Tennessee Heritage Protection Act
Tennessee Historical Commission
The mission of the Tennessee Historical Commission is to protect, preserve, interpret, maintain, and administer historic places, and to encourage the inclusive diverse study of Tennessee's history for the benefit of future generations.
The Tennessee Historical Commission consists of twenty-nine members. Twenty-four members are appointed by the Governor. The twenty-four members appointed by the Governor are equally divided among the three grand divisions of the state. There are five ex officio members: the Governor, the State Historian, the State Archaeologist, the Commissioner of Environment and Conservation, and the State Librarian and Archivist. The Tennessee Historical Commission typically meets each February, June, and October and has purview over policies of the state programs of the agency and approves the budget. The members of the Tennessee Historical Commission are responsible for considering and voting on petitions for a waiver to the Tennessee Heritage Protection Act.
The Tennessee Historical Commission is supported by a professional full-time staff that is responsible for the day-to-day operation of the State Historic Preservation Office and other state and federal programs. The staff cannot vote on petitions for a waiver to the Tennessee Heritage Protection Act.
- View more information regarding the Tennessee Historical Commission and its state and federal programs.
Tennessee Heritage Protection Act
The Tennessee Heritage Protection Act was passed in 2013 and amended in 2016. Generally, the Tennessee Heritage Protection Act prohibits the removal, relocation, or renaming of a memorial that is, or is located on, public property.
A public entity exercising control of a memorial may petition the Tennessee Historical Commission in writing for a waiver from the prohibition.
After consideration of the petition, the Tennessee Historical Commission will vote on whether to grant or deny the waiver.
The citation for the Act is Tenn. Code Ann. § 4-1-412.
The Act can be found at http://www.lexisnexis.com/hottopics/tncode/ and also at the State Library and Archives or a law library open to the public (for instance the University of Tennessee, Knoxville; the University of Memphis; or Vanderbilt University). Public libraries may also be able to provide copies.
The Tennessee Historical Commission does not have jurisdiction over a petition to remove, relocate, or rename a memorial that is submitted by an individual or entity that does not exercise control of the memorial.
The Tennessee Historical Commission cannot take actions not authorized by the Act to cause the removal, relocation, or renaming of a memorial.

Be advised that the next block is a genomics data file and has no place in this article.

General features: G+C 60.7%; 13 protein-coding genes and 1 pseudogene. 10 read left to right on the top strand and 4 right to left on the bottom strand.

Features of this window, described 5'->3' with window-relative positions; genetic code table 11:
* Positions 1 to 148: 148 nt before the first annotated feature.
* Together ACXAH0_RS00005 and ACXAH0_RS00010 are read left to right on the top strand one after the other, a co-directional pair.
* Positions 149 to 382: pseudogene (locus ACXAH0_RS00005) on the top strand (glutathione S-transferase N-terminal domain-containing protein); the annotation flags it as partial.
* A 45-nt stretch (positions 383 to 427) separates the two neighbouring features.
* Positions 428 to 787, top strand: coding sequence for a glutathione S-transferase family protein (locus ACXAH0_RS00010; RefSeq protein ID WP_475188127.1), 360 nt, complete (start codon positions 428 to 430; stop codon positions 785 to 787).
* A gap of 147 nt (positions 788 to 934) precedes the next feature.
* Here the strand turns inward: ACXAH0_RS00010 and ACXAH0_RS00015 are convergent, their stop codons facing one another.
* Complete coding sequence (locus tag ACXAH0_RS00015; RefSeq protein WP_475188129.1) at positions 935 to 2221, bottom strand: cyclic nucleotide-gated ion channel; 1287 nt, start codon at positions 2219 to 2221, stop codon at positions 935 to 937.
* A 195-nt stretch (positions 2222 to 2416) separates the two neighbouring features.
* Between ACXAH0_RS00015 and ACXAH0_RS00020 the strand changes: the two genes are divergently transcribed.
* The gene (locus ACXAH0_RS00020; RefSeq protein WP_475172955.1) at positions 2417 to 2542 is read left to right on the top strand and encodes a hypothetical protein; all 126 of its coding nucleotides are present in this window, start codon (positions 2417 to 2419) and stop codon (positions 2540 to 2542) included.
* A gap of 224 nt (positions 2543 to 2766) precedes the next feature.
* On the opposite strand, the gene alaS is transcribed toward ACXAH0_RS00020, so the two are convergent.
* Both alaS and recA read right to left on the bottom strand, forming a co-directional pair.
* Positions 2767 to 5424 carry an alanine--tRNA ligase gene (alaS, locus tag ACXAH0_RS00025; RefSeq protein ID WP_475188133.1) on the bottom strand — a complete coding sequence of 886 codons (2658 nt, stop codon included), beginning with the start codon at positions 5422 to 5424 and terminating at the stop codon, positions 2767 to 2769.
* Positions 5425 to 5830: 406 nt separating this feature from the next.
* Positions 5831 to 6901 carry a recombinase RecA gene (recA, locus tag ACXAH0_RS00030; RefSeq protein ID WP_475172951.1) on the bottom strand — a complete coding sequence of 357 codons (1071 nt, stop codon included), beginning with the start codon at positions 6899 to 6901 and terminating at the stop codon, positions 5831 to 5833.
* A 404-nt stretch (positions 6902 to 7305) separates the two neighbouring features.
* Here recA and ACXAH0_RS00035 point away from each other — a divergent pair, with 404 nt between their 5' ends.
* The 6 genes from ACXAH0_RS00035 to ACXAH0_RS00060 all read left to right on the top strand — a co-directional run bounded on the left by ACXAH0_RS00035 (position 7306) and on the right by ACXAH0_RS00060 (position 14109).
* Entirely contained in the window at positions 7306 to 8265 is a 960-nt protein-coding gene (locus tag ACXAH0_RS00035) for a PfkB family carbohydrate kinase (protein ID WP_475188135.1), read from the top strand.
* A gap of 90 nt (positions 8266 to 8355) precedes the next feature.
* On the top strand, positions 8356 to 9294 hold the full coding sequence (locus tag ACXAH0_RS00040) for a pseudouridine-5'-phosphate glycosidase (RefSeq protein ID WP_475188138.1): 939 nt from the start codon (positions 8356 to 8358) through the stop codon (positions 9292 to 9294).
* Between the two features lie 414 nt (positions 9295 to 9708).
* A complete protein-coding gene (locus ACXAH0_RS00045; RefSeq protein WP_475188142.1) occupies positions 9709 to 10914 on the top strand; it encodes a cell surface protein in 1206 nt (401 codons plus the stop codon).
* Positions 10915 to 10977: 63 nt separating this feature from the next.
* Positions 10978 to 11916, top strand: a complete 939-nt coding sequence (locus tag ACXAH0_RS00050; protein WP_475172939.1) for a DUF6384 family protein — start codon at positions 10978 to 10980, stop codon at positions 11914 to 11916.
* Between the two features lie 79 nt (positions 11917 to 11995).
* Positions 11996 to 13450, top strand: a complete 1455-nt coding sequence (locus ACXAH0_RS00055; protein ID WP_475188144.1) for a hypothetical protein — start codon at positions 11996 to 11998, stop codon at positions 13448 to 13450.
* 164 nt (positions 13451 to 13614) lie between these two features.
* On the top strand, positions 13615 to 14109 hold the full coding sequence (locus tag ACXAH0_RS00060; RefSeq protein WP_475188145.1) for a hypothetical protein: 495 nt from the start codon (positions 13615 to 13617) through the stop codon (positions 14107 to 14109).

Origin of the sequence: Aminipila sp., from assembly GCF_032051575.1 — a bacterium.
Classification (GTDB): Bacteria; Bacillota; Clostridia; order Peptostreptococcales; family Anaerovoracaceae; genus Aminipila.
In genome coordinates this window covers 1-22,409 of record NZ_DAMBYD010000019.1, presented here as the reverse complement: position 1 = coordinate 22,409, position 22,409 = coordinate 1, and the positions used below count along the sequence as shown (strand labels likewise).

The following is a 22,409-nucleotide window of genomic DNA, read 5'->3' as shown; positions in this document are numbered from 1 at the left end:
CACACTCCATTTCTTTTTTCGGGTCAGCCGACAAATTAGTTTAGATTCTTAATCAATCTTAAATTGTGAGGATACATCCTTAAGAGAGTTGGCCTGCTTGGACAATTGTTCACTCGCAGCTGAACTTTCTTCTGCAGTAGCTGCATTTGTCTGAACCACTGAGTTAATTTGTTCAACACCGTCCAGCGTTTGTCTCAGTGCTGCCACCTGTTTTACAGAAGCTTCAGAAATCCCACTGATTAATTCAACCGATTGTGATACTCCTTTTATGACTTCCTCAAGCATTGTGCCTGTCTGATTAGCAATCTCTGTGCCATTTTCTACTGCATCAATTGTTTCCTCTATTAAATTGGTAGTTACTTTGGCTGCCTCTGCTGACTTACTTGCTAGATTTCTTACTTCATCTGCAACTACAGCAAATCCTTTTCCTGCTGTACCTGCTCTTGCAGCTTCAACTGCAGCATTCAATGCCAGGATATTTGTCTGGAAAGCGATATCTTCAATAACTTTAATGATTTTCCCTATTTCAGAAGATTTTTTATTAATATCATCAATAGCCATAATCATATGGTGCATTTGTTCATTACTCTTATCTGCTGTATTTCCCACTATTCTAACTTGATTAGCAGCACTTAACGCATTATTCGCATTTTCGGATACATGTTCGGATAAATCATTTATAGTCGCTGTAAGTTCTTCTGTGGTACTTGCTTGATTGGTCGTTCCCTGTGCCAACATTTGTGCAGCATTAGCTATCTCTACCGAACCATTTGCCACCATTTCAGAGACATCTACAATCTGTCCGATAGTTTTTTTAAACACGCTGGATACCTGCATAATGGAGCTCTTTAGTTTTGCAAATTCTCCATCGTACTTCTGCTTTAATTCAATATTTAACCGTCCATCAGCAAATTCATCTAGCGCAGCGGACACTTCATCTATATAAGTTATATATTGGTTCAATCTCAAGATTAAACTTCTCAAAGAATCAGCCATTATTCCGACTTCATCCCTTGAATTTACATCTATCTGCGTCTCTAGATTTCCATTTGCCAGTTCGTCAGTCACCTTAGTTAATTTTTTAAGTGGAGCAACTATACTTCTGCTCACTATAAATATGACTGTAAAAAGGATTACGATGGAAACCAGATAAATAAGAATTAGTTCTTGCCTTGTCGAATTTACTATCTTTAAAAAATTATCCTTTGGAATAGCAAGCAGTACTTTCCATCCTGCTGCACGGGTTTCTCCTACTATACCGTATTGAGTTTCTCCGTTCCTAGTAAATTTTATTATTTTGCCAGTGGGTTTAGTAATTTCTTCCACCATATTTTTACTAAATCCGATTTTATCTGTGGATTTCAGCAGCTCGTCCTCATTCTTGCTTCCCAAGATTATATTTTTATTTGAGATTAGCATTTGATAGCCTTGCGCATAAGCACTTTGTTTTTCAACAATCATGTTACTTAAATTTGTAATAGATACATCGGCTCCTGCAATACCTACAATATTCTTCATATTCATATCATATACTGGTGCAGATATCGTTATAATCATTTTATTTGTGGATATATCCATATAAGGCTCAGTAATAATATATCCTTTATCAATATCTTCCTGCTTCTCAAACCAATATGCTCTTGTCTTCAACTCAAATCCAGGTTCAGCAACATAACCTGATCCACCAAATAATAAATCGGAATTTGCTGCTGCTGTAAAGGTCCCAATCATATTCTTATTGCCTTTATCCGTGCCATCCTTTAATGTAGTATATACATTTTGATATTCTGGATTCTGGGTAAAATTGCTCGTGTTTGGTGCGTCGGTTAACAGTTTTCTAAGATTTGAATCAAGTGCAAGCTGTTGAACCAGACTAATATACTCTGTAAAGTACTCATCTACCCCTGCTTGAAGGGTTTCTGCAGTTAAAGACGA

Rulemaking and Petitions
The Tennessee Historical Commission held a public hearing on June 13, 2017, regarding rules establishing criteria for consideration of petitions.
- View the archived notice of rulemaking on the SOS site.
- Listen to the audio recording of the public hearing.
The Tennessee Historical Commission anticipates discussion and voting on the rules at its next meeting in October in Athens, Tennessee.
Once the Commission votes to adopt the rules, the rules will be reviewed by the Office of the Attorney General and Reporter and then filed with the Secretary of State. The rules will take effect ninety days after they are filed with the Secretary of State unless the Commission withdraws the rules or the ninety-day period is stayed by the Commission or the Government Operations Committees of the General Assembly. During the ninety-day period, the rules will be reviewed by the Government Operations Committees of the General Assembly. Notices and agendas can be found at http://www.capitol.tn.gov/.
Two petitions have been filed with the Tennessee Historical Commission:
- The City of Memphis has petitioned for the removal of a statue of Nathan Bedford Forrest.
- Middle Tennessee State University has petitioned to rename Forrest Hall, a building that houses the ROTC program.
The rules ultimately enacted will apply to applications for waivers submitted under both the 2013 and 2016 versions of the Heritage Protection Act.
The City of Memphis request to move the Forrest Statue from Health Sciences Park was submitted under the 2013 act, prior to the passage of the 2016 Act. Thus it will be considered under the provisions of the 2013 act, and is the only waiver application before the Commission to be considered under the 2013 Act.
A majority vote of the THC is necessary to approve a waiver request submitted under the 2013 Act. A 2/3 vote of the THC is required under the 2016 Act.